A divided Microsoft would have a lower stock value than the current company, said George Gilbert, senior vice president and co-portfolio manager of the Northern Technology Fund at Northern Trust.
The combined value per share from splitting Microsoft into separate operating system and applications companies would be roughly $55 to $65, he said. Today Microsoft was trading at $693/8 at midafternoon, down $13/8 from its close before Judge Thomas Penfield Jacksons ruling was issued yesterday.
If the ruling holds, Mr. Gilbert cited four reasons the combined value of two companies would be lower: 1) current management already would have split the company in two if they thought the pieces would be worth more than the whole; 2) the operating system company would be highly regulated under the ruling, giving it less flexibility in making technological innovations; 3) overhead costs would be duplicated; and 4) each companys growth rates would be more volatile than that of the combined entity, increasing risk for investors.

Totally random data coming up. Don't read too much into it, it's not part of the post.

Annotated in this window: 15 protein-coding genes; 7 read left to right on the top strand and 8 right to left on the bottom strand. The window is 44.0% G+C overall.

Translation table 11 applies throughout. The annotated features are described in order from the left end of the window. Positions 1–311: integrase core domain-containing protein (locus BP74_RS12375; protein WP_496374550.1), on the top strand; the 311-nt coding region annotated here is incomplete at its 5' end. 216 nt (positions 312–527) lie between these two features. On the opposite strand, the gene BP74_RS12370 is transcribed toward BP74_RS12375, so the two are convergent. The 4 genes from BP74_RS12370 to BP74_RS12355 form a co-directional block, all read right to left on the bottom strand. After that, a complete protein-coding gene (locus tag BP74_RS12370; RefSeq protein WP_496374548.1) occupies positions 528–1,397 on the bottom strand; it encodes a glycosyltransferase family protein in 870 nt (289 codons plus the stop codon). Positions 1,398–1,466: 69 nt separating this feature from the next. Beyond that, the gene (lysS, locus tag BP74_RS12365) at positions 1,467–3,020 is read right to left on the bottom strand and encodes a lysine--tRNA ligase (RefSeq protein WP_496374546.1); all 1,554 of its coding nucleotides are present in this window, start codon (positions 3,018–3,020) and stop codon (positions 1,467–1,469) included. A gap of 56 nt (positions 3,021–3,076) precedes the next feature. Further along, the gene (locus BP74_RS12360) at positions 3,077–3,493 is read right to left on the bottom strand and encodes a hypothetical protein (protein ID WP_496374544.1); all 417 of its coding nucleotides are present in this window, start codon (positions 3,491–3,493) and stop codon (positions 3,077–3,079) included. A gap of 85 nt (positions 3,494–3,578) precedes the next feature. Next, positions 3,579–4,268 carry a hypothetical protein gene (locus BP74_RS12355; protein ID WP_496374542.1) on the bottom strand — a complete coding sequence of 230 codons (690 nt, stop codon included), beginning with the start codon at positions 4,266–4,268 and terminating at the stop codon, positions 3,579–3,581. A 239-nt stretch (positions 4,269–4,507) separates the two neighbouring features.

On the other hand, David Soetebier, senior technology analyst at Banc of America, is upbeat about Microsofts prospects, saying he sees value in its customer base. The customers will still buy, even if the company is split up, Mr. Soetebier said. Theyll go to two places instead of one if they have to, because its too expensive to start retraining people on a new system. Besides, consumers buy what they know.